Enterprise Risk Management and the Monetary Value of Risk Analysis

Enterprise Risk Management

Increased competition and fluctuations in global markets necessitate a renewed focus on cost-saving initiatives and enterprise risk-management strategies. To remain economically competitive in the electric power market, operating nuclear power plants (NPPs) need to deploy innovative, cost-saving strategies while ensuring continued safe operation, as emphasized in the Nuclear Energy Institute (NEI) “Delivering the Nuclear Promise” initiative. The U.S. Department of Energy (DOE) awarded Professor Zahra Mohaghegh and her research team a three-year, $800,000 grant to enhance Enterprise Risk Management of NPPs. This research helps create a pathway that can enhance the economic viability of the operating NPPs. In the Integrated Enterprise Risk Management (I-ERM) framework developed under this award, the underlying causations associated with maintenance performance (considering human and organizational factors) coupled with physical degradation mechanisms are explicitly modeled to depict the interconnections and dependencies between safety and financial performance [1, 2]. The outcome of this research will help NPP decision-makers create cost-saving maintenance strategies while maintaining safety by providing cost- and risk-informed recommendations regarding maintenance work processes and operational strategies. The methodologies developed in this project can also facilitate risk-informed design, licensing, operation, and maintenance of advanced reactors, supporting the goals of a carbon-free electric grid to reduce future climate change.

Fig. 1 Coupling PRA with financial risk in an Integrated Enterprise Risk Management methodological and computational platform, supported by the U.S. DOE (NEUP) under Award #17-12614.

 

Monetary Value of Risk Analysis: Industry-Academia Collaboration

The benefits of Probabilistic Risk Assessment (PRA) are not only experienced in terms of safety, but also from the monetary value derived from Risk-Informed Performance-Based Applications (RIPBAs), where risk estimated from PRA is utilized in decision-making to expand the safe operational envelope of plants, leading to either an increase in profits or a reduction in costs. The goal of this research is to provide a model-based approach (rather than a solely data-driven approach) to evaluate the monetary benefit of PRA by causal modeling of the net value of RIPBAs.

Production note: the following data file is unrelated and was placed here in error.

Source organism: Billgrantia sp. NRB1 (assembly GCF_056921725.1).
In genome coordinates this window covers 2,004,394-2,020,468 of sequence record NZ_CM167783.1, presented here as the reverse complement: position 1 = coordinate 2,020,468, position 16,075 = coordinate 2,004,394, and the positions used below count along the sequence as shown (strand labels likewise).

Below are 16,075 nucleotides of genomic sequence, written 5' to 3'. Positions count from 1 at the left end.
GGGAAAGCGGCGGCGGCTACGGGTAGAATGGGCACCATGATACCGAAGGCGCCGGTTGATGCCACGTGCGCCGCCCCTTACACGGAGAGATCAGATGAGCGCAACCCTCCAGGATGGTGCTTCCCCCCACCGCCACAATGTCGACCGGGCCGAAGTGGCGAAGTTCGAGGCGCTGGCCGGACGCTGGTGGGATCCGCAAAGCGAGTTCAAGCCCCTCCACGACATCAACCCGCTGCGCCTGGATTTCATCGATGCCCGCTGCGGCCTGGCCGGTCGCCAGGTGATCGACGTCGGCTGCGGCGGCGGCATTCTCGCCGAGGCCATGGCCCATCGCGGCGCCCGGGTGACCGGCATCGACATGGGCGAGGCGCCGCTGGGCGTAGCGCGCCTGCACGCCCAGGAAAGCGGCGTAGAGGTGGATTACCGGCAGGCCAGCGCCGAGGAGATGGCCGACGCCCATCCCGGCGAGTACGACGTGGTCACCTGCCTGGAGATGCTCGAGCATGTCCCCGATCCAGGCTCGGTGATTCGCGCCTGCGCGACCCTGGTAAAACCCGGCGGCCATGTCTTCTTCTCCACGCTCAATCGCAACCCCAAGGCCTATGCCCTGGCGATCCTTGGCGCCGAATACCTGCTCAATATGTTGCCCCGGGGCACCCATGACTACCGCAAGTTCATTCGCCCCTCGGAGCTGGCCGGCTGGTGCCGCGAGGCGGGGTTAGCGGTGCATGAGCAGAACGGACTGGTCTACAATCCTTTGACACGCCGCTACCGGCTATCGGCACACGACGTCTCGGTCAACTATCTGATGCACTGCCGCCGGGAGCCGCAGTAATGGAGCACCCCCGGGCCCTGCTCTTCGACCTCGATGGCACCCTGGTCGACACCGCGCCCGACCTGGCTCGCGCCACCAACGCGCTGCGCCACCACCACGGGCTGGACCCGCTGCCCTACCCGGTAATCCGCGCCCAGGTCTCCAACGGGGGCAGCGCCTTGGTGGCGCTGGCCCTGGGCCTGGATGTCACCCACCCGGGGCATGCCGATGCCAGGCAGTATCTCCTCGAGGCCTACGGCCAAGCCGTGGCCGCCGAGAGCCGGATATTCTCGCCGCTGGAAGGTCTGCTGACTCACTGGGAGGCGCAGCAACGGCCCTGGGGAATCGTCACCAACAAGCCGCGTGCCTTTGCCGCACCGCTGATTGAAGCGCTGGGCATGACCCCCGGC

The SoTeRiA lab has been working with the South Texas Project Nuclear Operating Company (STPNOC) to advance research on the monetary value of PRA. At STPNOC, safety plays a crucial role in all activities, and risk has become a critical part in decision-making for all phases of operation and maintenance. STPNOC data is used to generate an integrated approach, combining aspects of benefit cost analysis and multi-attribute decision-making within the PRA framework. The methodology advances Risk-Informed Decision Making for high-consequence industries (i.e., nuclear, healthcare, aviation, oil and gas), by creating the opportunity to systematically model a course of action and to determine its monetary cost or benefit before a safety-significant change is made, or a problem occurs. The applications of this research will allow managers to consider multiple event sequences of socio-technical system failures, along with critical decision-making points that provide detailed systematic causal models of cost estimations.

Fig. 2 Socio-Technical Risk Analysis (SoTeRiA) framework [3].

References

  1. Beal, J., et al. Coupling Degradation and Maintenance to Model Safety Risk and Financial Risk under an Integrated Enterprise Risk Management for Nuclear Power Plants. in Proceedings of the 25th International Conference on Structural Mechanics in Reactor Technology (SMiRT-25). 2019. Charlotte, NC.
  2. Beal, J., et al. Integrated Enterprise Risk Management to Synchronize Safety and Profitability for Nuclear Power Plants. in American Nuclear Society Winter Meeting & Expo. 2020. Chicago, IL.
  3. Mohaghegh, Z. and A. Mosleh, Incorporating Organizational Factors into Probabilistic Risk Assessment of Complex Socio-Technical Systems: Principles and Theoretical Foundations. Safety Science, 2009. 47(8): p. 1139-1158.
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